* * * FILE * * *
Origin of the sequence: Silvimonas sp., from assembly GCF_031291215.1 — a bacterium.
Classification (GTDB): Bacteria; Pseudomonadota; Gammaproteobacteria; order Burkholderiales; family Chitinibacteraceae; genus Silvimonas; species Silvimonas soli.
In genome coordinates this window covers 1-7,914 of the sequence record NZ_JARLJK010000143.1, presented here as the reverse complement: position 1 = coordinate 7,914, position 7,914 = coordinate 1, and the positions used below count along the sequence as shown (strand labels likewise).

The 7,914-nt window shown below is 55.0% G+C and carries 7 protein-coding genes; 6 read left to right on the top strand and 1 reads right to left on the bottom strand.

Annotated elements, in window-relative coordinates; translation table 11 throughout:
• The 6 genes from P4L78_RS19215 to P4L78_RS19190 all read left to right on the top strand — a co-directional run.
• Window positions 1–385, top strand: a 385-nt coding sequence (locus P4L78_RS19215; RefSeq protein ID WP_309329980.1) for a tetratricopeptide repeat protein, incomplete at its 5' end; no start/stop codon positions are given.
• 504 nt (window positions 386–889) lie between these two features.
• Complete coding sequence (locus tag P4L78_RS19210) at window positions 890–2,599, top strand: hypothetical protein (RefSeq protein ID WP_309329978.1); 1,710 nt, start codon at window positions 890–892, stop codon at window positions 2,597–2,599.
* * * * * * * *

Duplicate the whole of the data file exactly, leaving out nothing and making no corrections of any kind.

Origin of the sequence: Silvimonas sp., from assembly GCF_031291215.1 — a bacterium.
Classification (GTDB): Bacteria; Pseudomonadota; Gammaproteobacteria; order Burkholderiales; family Chitinibacteraceae; genus Silvimonas; species Silvimonas soli.
In genome coordinates this window covers 1-7,914 of the sequence record NZ_JARLJK010000143.1, presented here as the reverse complement: position 1 = coordinate 7,914, position 7,914 = coordinate 1, and the positions used below count along the sequence as shown (strand labels likewise).

The 7,914-nt window shown below is 55.0% G+C and carries 7 protein-coding genes; 6 read left to right on the top strand and 1 reads right to left on the bottom strand.

Annotated elements, in window-relative coordinates; translation table 11 throughout:
• The 6 genes from P4L78_RS19215 to P4L78_RS19190 all read left to right on the top strand — a co-directional run.
• Window positions 1–385, top strand: a 385-nt coding sequence (locus P4L78_RS19215; RefSeq protein ID WP_309329980.1) for a tetratricopeptide repeat protein, incomplete at its 5' end; no start/stop codon positions are given.
• 504 nt (window positions 386–889) lie between these two features.
• Complete coding sequence (locus tag P4L78_RS19210) at window positions 890–2,599, top strand: hypothetical protein (RefSeq protein ID WP_309329978.1); 1,710 nt, start codon at window positions 890–892, stop codon at window positions 2,597–2,599.